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Vegetarianism in Islam

Islam and Vegetarianism


Those familiar with Islam may balk at the thought of an animal-friendly or vegetarian Islam. After all, of the three monotheistic religions, Islam is the only one that still calls for animal sacrifice. The Quran is also as explicit, if not more so, as the Torah or the New Testament with regard to using animals for human purposes. While these observations are true. A deeper look at the tradition will reveal teachings of kindness and concern for animals, teachings that may indicate Muslims need to take another look at the animals they eat nowadays.

Not too long ago, We had the privilege of talking to an eminent Islamic scholar, who wishes to remain unnamed. Our conversation covered a wide range of topics. The one closest to his heart, however, was the treatment of animal kind according to the tenets of Islam.

Islam and Animal Welfare

“Islam was one of the earliest faiths to care about the rights of animals,” he waxed eloquent. ‘In general, kindness to animals has been promised by reward in the life hereafter’. We find this sentiment in line 178 of verse 8, Chapter 7, Book 6 of the Mishkat-al-Masabih. This is the groundwork: it tells us what our attitude should be in general towards animalkind. Then we have more specific references. Consider this line from Abu Umama, Al Tabarani: ‘He who takes pity even on a sparrow and spares its life, Allah will be merciful to him on the Day of Judgement.’

“Yes, but Islam allows the killing of animals for food and for religious sacrifice,” I interposed. “If Islam cares so much about animal welfare, why does it allow meat-eating and slaughter?”

“A good point,” the scholar conceded good-humouredly instead of taking umbrage. “We have to remember that several customs and conventions prevalent in Arab lands may be pre-Islamic and thus without specific Islamic sanction. Furthermore, nearly 1500 years ago, what was Arabia? Mostly desert land, and war-torn at that. There were few peaceful and settled agricultural communities as we had in India, for instance. The nomadic tribes found food when they could – by hunting animals and eating them. That is no longer true, and Arab countries today are very modern in many ways. They have plenty of vegetarian food available, as with India. So there is absolutely no compulsion as such to eat meat. I can only hope that individual Muslims will voluntarily give up meat-eating because nowhere is it said that meat-eating is compulsory….”

“And what about cruel sports such as cock fights? In some neighboring countries, the utterly barbarous practice of bear-baiting continues still!”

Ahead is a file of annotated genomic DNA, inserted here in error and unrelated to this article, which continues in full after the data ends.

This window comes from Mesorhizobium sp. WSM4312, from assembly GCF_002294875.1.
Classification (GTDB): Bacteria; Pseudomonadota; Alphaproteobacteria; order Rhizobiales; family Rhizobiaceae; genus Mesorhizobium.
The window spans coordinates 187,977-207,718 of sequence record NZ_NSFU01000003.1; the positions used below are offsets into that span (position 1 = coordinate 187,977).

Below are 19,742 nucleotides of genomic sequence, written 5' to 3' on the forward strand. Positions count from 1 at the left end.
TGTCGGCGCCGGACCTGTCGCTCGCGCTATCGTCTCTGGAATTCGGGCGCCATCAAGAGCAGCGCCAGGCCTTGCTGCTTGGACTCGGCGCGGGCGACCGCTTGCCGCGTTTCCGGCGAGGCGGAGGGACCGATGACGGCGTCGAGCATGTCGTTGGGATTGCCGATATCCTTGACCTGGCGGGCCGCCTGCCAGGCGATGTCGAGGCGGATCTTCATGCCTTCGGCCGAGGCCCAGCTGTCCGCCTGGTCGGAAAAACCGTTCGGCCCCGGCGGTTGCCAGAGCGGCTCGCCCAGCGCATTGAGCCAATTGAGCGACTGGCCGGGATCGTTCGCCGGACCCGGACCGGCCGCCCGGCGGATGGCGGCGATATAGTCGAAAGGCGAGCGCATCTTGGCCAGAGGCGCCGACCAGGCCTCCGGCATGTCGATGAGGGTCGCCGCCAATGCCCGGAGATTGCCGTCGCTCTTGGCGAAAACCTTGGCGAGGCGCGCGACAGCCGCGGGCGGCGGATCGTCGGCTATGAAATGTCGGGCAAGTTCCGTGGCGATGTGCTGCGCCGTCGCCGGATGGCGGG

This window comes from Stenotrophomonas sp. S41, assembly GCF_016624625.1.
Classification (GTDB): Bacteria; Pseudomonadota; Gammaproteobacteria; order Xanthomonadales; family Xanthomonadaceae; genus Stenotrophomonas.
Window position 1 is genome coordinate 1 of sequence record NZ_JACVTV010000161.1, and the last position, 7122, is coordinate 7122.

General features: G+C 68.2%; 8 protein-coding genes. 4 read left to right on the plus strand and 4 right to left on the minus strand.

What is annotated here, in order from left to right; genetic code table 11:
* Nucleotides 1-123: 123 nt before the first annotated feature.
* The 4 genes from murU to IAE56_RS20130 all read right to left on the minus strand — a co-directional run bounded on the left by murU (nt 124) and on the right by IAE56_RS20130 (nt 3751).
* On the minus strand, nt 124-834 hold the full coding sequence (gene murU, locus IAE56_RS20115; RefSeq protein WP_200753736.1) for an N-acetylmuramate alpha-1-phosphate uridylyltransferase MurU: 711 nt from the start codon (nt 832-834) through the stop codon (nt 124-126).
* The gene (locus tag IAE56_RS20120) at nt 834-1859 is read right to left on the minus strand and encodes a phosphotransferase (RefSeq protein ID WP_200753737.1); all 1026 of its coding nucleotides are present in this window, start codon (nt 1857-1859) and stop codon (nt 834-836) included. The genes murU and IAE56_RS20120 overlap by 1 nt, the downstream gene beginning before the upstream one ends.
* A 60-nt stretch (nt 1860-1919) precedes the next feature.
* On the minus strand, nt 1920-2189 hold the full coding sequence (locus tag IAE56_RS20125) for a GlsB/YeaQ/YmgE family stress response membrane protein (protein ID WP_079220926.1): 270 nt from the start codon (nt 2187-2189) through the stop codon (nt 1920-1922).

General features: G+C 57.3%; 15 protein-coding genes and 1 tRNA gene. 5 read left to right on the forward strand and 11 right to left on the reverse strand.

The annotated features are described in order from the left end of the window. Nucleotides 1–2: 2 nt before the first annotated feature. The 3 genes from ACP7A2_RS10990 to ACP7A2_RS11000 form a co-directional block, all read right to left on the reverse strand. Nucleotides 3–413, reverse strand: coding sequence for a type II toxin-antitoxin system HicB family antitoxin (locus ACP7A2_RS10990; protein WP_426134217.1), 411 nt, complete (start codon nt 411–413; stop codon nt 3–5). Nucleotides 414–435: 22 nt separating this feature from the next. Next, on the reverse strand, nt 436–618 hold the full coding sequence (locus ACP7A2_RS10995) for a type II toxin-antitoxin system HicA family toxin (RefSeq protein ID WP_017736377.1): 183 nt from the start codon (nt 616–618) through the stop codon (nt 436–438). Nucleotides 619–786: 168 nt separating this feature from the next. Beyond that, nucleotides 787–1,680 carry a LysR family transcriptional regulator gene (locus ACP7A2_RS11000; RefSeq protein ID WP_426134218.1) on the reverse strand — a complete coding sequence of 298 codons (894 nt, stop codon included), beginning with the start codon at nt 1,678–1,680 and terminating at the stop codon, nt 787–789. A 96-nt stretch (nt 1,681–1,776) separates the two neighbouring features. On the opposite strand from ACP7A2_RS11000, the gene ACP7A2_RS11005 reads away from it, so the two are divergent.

“Ah, but our Holy Prophet forbade the setting up of animals to fight each other! We can find this in Abu Dawud and Tirmidhi. It is my understanding that the government of this neighbouring country has forbidden bear-baiting as un-Islamic, but the practice continues because of the greed and cruelty of men. And in Muslim, we are told that the Holy Prophet forbade the beating or branding of animals. Once he came upon a donkey which had been branded on its face. He is reported to have exclaimed: ‘May Allah condemn the one who branded it.’ He also disapproved of the cutting of a horse’s tail, for example, as unnatural and interfering with the natural beauty of the horse. He was clearly opposed to mutilation and vivisection of any animal, according to Ahmad and other authorities. As you may know, our noble religion of peace and harmony emphasises intention. Therefore, the Holy Prophet’s intention was clearly to instruct us, his followers, to be kind to animals and not to diminish their health and dignity in any form. I would say that this was quite advanced for the times.”

“Oh, absolutely,” I concurred heartily. “Many people do not know these things. Please tell me some more about the Holy Prophet’s sayings regarding treatment of animals.”

“Well, there is plenty of material, although – as far as I know – those who preach in the mosques never seem to highlight these important teachings. For instance, there is the story of the Prophet hearing the call to prayer one day. He wanted to take along his prayer mat, but one of his cats was curled up on the carpet, comfortably asleep. Not wanting to disturb the cat, and yet being required to take his mat along, the Prophet solved the problem by carefully cutting off a portion of the carpet and taking it with him. Then there is the story he told his followers about a prostitute, according to Muslim. On a hot day, a poor dog lay panting from thirst near a well. When this woman came along, she took pity on the poor creature. She lowered her socks into the well, drew water in them and squeezed it into the dog’s mouth. Our Prophet said that, because of this one act of kindness, all her sins would be forgiven her. In the same source, we learn that he had a vision about a different kind of woman. Although not a sex worker, she was chastised after death because, on earth, she had tied up her cat continually and neglected to feed it or water it – so that it was not free even to fend for itself! In all of these narratives, the intention is crystal clear: Whatever our position in society, we must be kind to animals and must not neglect them or hurt them wantonly.”